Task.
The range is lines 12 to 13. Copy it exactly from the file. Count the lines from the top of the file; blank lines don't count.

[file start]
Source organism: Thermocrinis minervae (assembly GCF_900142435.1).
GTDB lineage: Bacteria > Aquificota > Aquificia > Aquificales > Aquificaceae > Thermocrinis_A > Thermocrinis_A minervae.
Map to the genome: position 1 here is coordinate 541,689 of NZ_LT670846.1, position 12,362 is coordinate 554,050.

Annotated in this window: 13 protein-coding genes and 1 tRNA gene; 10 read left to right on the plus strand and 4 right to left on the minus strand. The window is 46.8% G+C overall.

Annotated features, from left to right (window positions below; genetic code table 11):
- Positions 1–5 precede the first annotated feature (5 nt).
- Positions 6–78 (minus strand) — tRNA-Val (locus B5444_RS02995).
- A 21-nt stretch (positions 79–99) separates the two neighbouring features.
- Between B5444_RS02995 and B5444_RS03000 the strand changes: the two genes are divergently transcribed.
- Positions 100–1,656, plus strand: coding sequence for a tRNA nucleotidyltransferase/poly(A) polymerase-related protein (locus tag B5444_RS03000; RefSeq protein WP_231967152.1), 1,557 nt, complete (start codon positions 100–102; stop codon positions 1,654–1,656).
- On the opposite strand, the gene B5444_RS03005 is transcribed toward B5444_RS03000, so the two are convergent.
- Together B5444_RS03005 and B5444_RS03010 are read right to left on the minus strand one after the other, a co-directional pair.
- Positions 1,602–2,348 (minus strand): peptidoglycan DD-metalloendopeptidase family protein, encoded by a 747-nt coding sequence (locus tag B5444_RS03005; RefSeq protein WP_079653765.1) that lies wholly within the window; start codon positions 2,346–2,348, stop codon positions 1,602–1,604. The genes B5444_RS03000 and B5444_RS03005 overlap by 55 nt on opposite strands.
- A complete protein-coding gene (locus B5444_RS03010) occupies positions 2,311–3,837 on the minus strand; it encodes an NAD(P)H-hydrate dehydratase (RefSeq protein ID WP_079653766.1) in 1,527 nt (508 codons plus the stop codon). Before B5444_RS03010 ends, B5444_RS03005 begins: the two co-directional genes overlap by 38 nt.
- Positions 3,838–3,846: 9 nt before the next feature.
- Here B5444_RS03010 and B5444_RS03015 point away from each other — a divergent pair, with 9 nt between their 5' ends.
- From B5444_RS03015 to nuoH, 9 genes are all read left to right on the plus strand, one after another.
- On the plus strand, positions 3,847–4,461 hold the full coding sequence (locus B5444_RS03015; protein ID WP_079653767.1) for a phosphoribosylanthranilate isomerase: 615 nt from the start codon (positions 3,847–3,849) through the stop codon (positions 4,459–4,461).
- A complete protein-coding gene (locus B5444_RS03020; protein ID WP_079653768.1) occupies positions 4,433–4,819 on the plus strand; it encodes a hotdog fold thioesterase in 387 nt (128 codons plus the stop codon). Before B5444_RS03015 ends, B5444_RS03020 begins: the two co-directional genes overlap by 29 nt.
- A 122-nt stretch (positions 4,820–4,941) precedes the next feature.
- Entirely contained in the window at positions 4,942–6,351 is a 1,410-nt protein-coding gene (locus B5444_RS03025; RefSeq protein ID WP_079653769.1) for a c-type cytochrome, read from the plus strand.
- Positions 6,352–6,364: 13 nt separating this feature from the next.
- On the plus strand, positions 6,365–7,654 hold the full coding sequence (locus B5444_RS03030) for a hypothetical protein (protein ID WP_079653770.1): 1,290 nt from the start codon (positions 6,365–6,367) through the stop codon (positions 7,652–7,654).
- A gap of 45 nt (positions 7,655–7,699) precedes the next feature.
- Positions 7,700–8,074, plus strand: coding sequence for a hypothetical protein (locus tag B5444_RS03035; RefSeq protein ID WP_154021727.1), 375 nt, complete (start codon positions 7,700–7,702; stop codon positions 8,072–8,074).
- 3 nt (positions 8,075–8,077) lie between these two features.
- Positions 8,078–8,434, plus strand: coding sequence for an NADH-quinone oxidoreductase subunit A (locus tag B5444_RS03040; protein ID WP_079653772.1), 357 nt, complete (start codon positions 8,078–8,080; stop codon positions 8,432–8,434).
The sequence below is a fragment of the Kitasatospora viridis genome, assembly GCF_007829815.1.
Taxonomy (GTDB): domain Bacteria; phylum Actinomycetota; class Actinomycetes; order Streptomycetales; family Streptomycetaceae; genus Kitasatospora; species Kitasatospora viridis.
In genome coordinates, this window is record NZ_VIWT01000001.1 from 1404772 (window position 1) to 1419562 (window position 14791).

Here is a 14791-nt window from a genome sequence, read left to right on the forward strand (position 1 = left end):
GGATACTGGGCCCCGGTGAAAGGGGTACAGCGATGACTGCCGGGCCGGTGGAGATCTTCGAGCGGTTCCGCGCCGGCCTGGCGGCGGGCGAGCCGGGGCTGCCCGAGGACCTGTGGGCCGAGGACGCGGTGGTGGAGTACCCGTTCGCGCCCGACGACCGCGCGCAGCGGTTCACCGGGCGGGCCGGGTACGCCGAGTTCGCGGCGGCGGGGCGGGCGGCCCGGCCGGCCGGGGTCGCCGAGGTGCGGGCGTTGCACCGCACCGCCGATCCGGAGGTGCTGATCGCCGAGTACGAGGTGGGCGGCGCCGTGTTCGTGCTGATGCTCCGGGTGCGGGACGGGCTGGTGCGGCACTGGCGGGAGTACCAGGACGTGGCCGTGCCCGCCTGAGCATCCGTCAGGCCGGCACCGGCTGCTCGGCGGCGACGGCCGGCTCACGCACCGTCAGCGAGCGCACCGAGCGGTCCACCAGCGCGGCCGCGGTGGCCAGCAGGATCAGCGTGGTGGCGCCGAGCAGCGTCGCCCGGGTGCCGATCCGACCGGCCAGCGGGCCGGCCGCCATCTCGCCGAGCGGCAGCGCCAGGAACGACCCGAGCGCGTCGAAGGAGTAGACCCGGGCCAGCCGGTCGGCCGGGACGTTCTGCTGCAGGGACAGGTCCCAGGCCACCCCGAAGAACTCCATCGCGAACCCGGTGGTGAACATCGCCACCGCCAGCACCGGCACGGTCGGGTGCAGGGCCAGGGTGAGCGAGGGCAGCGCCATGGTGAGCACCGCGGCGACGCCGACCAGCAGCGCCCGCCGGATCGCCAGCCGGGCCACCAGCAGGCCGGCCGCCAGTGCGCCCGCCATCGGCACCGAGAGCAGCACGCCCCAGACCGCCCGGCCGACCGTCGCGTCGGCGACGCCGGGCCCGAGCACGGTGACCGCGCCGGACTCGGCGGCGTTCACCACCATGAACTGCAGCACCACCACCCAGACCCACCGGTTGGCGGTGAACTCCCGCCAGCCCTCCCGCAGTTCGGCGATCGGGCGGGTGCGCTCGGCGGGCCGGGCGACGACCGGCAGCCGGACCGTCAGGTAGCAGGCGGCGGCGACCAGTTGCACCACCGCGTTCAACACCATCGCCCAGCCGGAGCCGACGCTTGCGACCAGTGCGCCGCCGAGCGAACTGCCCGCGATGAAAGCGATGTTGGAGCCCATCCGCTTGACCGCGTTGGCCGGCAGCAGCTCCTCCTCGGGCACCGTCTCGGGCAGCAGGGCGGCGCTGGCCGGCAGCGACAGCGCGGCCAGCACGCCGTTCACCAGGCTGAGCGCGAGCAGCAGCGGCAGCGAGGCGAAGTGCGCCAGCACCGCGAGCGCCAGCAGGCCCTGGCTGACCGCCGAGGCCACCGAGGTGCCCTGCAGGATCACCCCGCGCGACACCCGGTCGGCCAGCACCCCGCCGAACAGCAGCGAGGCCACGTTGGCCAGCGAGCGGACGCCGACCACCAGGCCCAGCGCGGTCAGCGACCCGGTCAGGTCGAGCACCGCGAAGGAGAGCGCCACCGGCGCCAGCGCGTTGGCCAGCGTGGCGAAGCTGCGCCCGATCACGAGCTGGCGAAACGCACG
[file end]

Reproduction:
- Together B5444_RS03005 and B5444_RS03010 are read right to left on the minus strand one after the other, a co-directional pair.
- Positions 1,602–2,348 (minus strand): peptidoglycan DD-metalloendopeptidase family protein, encoded by a 747-nt coding sequence (locus tag B5444_RS03005; RefSeq protein WP_079653765.1) that lies wholly within the window; start codon positions 2,346–2,348, stop codon positions 1,602–1,604. The genes B5444_RS03000 and B5444_RS03005 overlap by 55 nt on opposite strands.